To test: remember to use the integer representation of the bit string and the length of the bit string.

For example, to test 010:

./ch-1.pl 2 3

or

perl6 ./ch-1.p6 2 3

if the length of the bitstring isn’t supplied
like ./ch-1.pl 2, then the length of the bitstring will be calculated dynamically. In this case the bit string will look like 10, giving different results that the example.


Perl 5 solution

#!/usr/bin/perl
# Test: ./ch-1.pl 2 3
use strict;
use warnings;
use feature qw /say/;

my $b = $ARGV[0];
my $n = $ARGV[1];

# Calculate $n if not supplied
$n = int(log($b) / log(2)) + 1
	unless($n);

# Lets keep it to 1 to 32 bits and
# throw out bits outside of our range
$n = 32 if ($n > 32);
$n = 1  if ($n < 1);
my $mask = (2 ** $n - 1);
$b = $b & $mask;

# Print the original number
say "ORIGINAL: " . sprintf("%0${n}B", $b) . "\n";

# Store the solution;
my %solutions;
my $longest_soluton = 0;

# flip algorithm
for my $l (0 .. $n -1) {
	for my $r ($l .. $n - 1) {
		# We create two bit masks.
		# The first mask is what we use to flip the bits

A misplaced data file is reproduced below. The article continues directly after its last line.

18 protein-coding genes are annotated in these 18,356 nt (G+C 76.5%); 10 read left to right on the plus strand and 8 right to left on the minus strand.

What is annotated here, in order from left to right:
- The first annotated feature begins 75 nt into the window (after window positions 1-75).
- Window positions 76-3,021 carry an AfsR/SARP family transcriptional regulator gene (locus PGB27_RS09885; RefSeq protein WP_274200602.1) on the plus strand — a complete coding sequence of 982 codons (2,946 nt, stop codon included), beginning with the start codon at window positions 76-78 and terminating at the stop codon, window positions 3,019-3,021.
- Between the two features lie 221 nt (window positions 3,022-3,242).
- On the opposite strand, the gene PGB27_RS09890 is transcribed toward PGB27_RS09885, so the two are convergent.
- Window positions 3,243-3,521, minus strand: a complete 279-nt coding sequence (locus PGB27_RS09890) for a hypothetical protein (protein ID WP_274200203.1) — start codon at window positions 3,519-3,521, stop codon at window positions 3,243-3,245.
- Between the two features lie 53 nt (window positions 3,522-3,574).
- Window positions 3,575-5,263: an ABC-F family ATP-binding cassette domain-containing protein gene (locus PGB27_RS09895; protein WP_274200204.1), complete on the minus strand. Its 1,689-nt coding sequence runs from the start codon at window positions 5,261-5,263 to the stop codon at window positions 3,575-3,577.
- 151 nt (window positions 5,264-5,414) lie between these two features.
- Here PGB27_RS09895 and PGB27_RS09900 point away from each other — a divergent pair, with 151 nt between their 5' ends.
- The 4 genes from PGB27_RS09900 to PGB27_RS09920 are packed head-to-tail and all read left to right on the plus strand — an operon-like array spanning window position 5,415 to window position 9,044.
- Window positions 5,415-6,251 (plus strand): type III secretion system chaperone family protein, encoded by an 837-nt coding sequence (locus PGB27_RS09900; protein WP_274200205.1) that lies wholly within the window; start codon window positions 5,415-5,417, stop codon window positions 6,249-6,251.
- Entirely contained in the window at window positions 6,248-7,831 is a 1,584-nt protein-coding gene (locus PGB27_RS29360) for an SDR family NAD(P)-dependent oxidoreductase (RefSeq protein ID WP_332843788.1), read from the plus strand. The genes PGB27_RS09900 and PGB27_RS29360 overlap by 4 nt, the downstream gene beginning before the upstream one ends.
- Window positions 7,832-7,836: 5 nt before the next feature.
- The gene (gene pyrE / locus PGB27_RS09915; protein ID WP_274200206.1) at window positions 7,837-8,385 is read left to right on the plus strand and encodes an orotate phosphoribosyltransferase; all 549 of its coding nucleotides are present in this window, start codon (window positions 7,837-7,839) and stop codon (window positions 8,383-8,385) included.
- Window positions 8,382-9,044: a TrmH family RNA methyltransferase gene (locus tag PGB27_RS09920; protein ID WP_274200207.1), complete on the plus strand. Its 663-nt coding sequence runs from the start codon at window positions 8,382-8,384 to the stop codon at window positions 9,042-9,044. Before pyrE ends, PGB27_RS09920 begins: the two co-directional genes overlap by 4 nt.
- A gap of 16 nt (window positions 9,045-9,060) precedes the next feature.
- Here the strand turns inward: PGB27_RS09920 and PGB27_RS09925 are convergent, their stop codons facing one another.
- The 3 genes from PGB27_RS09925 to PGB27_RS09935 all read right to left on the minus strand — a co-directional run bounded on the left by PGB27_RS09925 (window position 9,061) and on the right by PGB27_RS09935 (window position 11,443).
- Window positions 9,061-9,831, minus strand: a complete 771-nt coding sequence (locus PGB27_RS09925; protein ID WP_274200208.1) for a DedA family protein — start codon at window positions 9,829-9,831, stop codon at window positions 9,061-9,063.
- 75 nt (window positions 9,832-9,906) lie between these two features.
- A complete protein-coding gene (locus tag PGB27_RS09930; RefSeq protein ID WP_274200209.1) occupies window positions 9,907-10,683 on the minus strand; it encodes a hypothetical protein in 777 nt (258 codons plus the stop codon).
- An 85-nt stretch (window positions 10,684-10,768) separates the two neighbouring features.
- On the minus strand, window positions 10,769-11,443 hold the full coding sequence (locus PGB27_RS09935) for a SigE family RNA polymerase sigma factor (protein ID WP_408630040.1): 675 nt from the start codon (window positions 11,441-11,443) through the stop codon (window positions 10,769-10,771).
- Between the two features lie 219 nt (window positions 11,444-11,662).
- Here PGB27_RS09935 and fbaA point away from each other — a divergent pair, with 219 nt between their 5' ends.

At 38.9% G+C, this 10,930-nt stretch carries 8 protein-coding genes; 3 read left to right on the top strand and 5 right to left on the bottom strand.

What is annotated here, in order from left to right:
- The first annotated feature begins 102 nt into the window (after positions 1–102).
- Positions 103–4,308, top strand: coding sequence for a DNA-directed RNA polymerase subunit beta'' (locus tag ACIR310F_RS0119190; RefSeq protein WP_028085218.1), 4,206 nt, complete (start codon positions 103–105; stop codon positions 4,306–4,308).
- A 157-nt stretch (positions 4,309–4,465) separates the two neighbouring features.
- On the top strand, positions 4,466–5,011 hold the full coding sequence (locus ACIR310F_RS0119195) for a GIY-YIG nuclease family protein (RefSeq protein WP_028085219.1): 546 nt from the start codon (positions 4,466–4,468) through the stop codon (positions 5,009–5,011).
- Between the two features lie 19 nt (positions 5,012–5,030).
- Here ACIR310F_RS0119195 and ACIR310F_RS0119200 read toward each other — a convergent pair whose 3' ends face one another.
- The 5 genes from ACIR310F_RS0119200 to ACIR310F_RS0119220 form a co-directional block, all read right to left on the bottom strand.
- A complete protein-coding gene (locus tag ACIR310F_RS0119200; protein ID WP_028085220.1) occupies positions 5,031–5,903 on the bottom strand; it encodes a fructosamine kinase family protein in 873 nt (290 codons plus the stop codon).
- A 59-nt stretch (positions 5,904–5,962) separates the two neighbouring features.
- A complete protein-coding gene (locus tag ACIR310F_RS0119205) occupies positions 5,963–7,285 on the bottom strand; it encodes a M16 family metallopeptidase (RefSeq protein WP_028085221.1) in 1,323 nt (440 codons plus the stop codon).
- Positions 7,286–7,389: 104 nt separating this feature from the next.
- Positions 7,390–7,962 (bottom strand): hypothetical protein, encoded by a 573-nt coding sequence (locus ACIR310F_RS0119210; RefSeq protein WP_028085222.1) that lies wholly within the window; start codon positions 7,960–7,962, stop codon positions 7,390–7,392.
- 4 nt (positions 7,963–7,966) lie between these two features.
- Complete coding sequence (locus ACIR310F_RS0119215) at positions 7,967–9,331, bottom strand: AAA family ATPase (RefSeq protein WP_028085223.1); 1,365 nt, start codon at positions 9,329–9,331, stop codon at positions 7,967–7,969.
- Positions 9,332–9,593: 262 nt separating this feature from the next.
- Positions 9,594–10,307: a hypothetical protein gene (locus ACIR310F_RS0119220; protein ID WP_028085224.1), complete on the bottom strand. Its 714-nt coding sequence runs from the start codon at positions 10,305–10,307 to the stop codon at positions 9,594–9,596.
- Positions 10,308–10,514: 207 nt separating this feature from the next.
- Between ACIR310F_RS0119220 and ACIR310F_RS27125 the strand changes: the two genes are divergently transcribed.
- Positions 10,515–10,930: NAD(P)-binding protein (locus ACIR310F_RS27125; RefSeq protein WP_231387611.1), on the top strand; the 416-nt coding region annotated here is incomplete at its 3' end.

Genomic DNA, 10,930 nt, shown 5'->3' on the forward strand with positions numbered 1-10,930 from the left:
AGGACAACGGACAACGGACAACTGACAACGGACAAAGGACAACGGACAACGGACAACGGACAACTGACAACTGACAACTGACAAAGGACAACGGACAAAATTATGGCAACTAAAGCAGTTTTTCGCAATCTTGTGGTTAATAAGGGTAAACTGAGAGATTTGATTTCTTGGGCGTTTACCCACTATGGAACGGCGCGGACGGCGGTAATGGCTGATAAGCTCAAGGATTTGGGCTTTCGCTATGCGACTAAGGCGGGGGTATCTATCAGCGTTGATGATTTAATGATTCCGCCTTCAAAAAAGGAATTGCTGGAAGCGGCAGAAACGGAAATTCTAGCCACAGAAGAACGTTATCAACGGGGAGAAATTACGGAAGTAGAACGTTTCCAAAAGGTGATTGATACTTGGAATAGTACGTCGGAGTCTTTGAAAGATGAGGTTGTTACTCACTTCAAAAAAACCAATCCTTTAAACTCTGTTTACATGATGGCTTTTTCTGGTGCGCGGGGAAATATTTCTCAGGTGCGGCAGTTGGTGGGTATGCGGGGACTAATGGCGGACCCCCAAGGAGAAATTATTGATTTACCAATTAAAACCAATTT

# and the second mask is what we use to keep the
		# original builts then add up the flipped bits
		# with the kept bits

		# Flip Mask
		my $flip_mask = 0;
		for my $i ($l .. $r) {
			$flip_mask += (2 ** ($n - $i - 1) );
		}

		# Calculate the keep mask
		my $keep_mask = (~ $flip_mask) & $mask;

		# Flip the relevant bits and calculate kept bits
		my $flipped_bits =  ~ ($b & $flip_mask) & $flip_mask;
		my $kept_bits    = $b & $keep_mask;

		# Add the bits outside the flipped bit
		my $flipped_number = $flipped_bits + $kept_bits;

		# Now store the number of ones
		my $length = calculate_true_bits($flipped_number);

		# Store the solutions
		$solutions{$length} = []
			unless ($solutions{$length});

		push @{$solutions{$length}}, {
			L      => $l,
			R      => $r,
			number => $flipped_number
		};

		# Length of the longest solution
		$longest_soluton = $length
			if ($longest_soluton < $length);
	}
}

# Print the solutions
say "SOLUTIONS length($longest_soluton):";
for my $solution (@{$solutions{$longest_soluton}}) {
	say 'L: ' . $solution->{L} .